Vaccines appear to be a fraud.

  • Loki||

    I would hope that a free-thinking person could see right through the silliness of using the state to enforce a particular action.

    You seem to be assuming you're addressing a free-thinking person. Statistically speaking, you're probably not.

  • Major Johnson||

    Can we call this the penny for your pox law?

    So if you have a cold and I develop one after having lunch with you I can sue you? While there is no vaccination against the common cold, you certainly knew you could infect me when you invited me to lunch just so you could get me into bed, you thoughtless bastard!

  • DJK||

    See the comments above regarding efficacy of vaccines. The flu vaccine is notoriously ineffective. Others are extremely effective. We need the usual fictitious standard of a "reasonable person". A reasonable person would obviously vaccinate against, say, measles. Against flu - maybe not.

  • DJK||

    Many of us are advocating what seems like a tort law understanding of this issue. Another point to remember is that torts are expensive to litigate. I'm not going to sue you if I get the flu and am inconvenienced for a few days - it's not worth the resources I have to put into winning the lawsuit. If you give me a life-threatening disease, it's much more worth it. These systems have a pretty good way of separating out the petty cases that you've described.

  • mbokc||

    You can be vaccinated and still be a carrier. Whooping cough is a classic example. True of many other diseases.

  • DJK||

    And? That would be a good affirmative defense if one could be held liable (civilly, hopefully).

  • Free Society||

    So if you get mauled by a wild animal that lives in my woods, am I liable?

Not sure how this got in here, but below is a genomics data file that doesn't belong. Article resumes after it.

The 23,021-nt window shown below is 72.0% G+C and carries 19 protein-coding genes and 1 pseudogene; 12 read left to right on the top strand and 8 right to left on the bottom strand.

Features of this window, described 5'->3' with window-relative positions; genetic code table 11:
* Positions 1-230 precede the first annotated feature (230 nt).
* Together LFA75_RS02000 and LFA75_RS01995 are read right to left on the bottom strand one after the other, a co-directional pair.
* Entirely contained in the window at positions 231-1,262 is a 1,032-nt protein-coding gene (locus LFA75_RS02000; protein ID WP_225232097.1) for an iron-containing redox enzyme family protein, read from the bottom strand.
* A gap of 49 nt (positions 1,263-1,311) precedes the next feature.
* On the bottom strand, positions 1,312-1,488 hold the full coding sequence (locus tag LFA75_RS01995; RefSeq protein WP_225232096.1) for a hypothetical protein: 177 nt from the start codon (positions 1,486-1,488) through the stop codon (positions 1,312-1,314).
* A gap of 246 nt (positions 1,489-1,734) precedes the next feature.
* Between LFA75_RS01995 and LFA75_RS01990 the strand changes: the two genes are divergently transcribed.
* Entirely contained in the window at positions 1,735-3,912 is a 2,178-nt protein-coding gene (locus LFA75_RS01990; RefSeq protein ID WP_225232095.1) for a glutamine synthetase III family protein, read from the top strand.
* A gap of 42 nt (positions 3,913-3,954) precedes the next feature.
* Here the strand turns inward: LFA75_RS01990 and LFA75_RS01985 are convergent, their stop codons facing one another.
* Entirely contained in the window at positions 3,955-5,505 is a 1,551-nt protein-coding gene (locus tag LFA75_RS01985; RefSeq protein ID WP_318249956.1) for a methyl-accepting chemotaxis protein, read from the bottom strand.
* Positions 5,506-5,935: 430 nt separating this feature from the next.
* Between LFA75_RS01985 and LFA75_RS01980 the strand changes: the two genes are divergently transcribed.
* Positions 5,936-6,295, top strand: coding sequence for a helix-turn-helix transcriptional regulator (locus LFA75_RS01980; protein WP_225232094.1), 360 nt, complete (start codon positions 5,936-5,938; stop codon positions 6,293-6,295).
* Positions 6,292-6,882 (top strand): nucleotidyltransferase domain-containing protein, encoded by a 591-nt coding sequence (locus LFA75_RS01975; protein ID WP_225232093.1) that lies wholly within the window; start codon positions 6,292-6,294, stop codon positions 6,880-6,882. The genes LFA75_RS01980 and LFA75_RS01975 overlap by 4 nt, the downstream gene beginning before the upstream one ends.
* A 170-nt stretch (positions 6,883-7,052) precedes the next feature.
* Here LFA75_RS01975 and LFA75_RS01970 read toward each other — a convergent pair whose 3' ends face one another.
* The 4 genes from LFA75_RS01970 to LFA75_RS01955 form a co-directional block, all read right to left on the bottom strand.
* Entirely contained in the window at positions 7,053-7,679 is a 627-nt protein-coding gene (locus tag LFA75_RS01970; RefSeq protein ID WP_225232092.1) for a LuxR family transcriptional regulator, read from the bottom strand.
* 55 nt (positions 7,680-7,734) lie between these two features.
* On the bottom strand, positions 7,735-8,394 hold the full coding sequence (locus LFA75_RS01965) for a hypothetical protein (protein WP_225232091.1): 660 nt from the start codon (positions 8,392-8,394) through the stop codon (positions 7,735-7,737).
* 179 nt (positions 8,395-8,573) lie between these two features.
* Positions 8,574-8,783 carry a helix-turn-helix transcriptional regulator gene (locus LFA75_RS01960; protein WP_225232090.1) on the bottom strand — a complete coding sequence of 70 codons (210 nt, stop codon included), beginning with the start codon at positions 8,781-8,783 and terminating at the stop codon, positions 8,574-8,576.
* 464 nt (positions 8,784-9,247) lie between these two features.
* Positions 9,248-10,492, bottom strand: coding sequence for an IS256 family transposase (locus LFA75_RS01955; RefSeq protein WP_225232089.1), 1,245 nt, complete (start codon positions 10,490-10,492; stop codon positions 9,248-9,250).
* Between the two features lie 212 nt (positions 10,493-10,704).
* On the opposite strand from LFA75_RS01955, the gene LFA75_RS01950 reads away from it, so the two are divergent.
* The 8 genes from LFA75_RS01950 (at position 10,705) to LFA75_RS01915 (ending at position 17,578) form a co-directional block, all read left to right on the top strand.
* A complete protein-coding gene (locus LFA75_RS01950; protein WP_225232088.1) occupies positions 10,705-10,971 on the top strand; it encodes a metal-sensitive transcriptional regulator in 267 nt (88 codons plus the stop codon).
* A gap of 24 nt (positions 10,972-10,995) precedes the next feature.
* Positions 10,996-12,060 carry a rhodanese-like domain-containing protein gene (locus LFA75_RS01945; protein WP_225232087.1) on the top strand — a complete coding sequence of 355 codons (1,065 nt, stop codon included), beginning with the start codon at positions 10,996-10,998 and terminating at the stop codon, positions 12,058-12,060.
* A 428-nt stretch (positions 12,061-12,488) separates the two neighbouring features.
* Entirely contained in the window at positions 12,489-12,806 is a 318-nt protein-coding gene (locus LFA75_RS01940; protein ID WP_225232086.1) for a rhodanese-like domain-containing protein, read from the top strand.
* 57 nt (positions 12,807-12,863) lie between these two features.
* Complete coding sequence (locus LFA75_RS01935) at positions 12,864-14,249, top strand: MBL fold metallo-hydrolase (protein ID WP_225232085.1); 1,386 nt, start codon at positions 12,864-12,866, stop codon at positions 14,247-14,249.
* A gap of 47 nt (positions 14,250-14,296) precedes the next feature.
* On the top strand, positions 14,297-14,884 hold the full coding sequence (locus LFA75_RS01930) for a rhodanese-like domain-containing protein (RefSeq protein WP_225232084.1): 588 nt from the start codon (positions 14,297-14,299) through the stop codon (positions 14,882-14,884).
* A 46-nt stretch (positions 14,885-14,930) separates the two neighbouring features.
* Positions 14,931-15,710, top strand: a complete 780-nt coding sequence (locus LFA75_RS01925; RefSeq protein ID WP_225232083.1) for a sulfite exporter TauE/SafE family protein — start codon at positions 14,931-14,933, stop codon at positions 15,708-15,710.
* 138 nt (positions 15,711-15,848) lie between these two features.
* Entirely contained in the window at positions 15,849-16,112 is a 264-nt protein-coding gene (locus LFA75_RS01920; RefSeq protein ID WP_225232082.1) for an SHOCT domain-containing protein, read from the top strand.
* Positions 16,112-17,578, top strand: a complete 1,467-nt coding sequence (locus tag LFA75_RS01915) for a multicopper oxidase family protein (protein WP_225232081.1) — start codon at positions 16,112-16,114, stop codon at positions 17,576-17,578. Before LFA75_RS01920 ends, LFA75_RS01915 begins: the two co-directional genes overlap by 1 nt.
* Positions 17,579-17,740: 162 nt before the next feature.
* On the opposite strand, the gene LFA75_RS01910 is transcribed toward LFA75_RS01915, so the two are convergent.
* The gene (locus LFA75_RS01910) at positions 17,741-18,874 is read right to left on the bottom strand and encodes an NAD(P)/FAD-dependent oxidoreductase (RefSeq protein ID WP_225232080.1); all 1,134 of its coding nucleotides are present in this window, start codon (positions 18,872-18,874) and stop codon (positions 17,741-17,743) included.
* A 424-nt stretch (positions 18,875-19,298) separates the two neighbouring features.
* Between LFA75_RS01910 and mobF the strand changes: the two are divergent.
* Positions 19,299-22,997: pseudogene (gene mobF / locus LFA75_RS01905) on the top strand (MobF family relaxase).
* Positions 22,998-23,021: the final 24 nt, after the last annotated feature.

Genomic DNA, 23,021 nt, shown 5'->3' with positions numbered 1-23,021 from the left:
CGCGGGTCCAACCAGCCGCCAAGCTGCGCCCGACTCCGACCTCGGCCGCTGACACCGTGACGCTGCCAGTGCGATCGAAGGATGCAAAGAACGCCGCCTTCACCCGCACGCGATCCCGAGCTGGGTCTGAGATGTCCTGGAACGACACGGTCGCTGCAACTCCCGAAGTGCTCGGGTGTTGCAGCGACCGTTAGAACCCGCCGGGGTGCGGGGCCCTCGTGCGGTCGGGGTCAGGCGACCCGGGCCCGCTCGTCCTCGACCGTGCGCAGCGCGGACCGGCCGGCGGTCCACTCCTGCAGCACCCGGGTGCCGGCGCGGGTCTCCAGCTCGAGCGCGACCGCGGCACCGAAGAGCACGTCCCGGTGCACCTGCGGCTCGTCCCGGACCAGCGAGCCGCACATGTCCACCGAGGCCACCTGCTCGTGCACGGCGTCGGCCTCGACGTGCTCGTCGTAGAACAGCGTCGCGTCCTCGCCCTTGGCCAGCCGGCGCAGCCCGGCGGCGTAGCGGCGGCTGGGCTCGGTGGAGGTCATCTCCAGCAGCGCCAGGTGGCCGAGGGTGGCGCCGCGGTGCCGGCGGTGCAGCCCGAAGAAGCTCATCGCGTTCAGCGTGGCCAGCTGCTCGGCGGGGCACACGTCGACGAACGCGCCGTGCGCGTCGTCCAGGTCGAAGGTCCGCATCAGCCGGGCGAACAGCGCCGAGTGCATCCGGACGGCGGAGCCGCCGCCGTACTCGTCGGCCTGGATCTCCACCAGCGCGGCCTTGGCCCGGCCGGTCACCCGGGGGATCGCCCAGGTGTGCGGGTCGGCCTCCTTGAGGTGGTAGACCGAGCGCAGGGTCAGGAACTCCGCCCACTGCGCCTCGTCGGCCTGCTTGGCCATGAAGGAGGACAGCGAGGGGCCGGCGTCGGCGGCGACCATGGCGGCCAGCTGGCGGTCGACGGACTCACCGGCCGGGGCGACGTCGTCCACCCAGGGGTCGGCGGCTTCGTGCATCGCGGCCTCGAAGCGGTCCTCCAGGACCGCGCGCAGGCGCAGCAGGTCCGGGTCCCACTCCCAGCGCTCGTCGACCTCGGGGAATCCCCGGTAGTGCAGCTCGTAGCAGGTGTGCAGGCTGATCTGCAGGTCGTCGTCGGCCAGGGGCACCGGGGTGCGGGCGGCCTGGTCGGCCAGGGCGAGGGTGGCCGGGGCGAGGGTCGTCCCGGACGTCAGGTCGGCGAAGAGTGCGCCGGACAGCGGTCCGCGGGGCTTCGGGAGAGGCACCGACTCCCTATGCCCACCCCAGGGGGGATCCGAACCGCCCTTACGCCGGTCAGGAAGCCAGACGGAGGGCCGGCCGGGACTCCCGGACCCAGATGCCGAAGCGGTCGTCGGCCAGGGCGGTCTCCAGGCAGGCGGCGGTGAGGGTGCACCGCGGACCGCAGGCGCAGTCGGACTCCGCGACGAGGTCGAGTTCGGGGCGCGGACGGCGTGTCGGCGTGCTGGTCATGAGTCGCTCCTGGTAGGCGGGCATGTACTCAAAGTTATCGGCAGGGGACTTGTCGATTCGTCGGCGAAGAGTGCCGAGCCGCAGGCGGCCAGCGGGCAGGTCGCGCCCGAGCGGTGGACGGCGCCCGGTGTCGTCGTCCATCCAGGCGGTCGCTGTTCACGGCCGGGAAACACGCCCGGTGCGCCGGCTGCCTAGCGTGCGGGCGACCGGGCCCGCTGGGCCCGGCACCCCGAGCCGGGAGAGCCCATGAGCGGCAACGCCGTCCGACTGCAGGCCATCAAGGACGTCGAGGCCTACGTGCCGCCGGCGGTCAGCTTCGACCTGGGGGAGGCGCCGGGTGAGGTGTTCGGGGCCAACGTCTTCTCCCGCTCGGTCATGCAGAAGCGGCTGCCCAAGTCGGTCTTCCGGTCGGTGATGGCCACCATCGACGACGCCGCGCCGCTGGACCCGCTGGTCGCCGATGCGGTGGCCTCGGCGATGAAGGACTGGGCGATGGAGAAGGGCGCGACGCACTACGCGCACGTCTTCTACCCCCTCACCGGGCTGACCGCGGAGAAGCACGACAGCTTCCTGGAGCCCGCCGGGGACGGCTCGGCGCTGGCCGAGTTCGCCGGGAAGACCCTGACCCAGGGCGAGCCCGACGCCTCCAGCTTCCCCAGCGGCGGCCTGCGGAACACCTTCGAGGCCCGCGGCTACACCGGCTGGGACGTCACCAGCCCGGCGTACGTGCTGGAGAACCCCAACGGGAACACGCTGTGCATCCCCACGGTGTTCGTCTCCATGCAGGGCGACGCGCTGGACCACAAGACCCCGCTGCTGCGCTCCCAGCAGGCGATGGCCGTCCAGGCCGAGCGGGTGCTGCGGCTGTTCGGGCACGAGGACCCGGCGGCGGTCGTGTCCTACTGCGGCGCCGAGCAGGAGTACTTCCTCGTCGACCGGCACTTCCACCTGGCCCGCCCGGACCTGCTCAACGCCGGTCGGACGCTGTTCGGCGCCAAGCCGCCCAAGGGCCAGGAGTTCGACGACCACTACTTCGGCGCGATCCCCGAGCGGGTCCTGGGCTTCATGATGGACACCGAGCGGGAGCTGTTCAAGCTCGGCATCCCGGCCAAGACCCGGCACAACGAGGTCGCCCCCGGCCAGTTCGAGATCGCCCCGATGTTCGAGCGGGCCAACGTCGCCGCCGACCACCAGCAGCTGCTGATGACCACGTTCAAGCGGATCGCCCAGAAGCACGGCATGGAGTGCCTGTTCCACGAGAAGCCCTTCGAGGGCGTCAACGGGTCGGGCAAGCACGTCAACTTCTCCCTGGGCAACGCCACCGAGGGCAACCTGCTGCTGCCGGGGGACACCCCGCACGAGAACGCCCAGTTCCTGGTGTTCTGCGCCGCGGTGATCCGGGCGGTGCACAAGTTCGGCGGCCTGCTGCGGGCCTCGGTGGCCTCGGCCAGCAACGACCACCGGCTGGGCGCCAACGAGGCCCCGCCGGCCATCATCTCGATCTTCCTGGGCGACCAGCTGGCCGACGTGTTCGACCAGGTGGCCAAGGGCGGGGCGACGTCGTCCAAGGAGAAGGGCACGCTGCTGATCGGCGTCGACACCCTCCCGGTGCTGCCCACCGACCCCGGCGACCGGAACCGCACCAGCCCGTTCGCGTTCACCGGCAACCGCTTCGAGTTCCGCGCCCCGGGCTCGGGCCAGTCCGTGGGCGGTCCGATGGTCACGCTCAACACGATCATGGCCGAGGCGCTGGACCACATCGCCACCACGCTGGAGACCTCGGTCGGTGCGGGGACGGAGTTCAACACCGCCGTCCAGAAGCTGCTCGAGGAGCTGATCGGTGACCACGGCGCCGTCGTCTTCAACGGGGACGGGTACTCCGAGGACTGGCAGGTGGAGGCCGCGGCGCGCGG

• mbokc||

    test

  • R C Dean||

    If you think that there should be penalties (civil or criminal) for unsafe food handling that spreads disease, then I don't see how you can be opposed to penalties for spreading disease because you aren't vaccinated.

  • Free Society||

    I think it's stating the obvious when I tell you that I'm not selling you something containing containing microbial parasites when I simply don't get vaccinated.

    When I'm selling you food I'm morally obliged to handle it with reasonable regard to your health. When I'm evaluating medical options for my own body, I owe you nothing. I am not responsible for the machinations of microbes that have evolved for billions of years to do what they do.

  • R C Dean||

    Negligence actions can be brought regardless of any commercial transaction or relationship.

  • Free Society||

    Negligence suits can be brought no matter what, so? Whether it's accurate or provable is another matter. We both know that a sick person carelessly sneezing on their door knob is not the same thing as a sick employee carelessly sneezing on food they're serving to other people.

  • HeatherB||

    What if the vaccine is one that research shows is largely useless? http://www.thecochranelibrary......views.html

    What if you have had a vaccine, but it didn't take for you, or has since worn off (current research is showing that vaccine-induced immunity does not always last as long as once thought)?

  • HeatherB||

    What if you have had the vaccination and it is causing you to spread the disease? http://www.ncbi.nlm.nih.gov/m/pubmed/20200027/

  • HeatherB||